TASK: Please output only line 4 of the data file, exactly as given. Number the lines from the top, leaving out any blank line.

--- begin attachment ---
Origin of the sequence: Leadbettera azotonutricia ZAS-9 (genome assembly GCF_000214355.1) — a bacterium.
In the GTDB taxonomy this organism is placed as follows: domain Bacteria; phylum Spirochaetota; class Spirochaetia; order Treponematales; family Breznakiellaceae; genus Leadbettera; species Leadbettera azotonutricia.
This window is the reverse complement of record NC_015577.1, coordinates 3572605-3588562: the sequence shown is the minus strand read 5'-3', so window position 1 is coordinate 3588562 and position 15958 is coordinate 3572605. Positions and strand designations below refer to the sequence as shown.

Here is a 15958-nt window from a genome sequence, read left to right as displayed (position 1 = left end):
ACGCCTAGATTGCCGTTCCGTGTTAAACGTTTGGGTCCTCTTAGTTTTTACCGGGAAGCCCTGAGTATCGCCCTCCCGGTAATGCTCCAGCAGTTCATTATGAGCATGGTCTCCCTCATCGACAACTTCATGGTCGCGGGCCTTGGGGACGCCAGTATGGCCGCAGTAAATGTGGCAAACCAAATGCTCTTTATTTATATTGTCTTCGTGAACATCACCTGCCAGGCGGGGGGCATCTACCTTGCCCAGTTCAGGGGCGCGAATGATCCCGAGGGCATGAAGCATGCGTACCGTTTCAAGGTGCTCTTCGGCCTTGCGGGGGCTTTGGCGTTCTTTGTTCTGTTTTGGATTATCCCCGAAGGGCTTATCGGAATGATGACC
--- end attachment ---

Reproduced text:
Here is a 15958-nt window from a genome sequence, read left to right as displayed (position 1 = left end):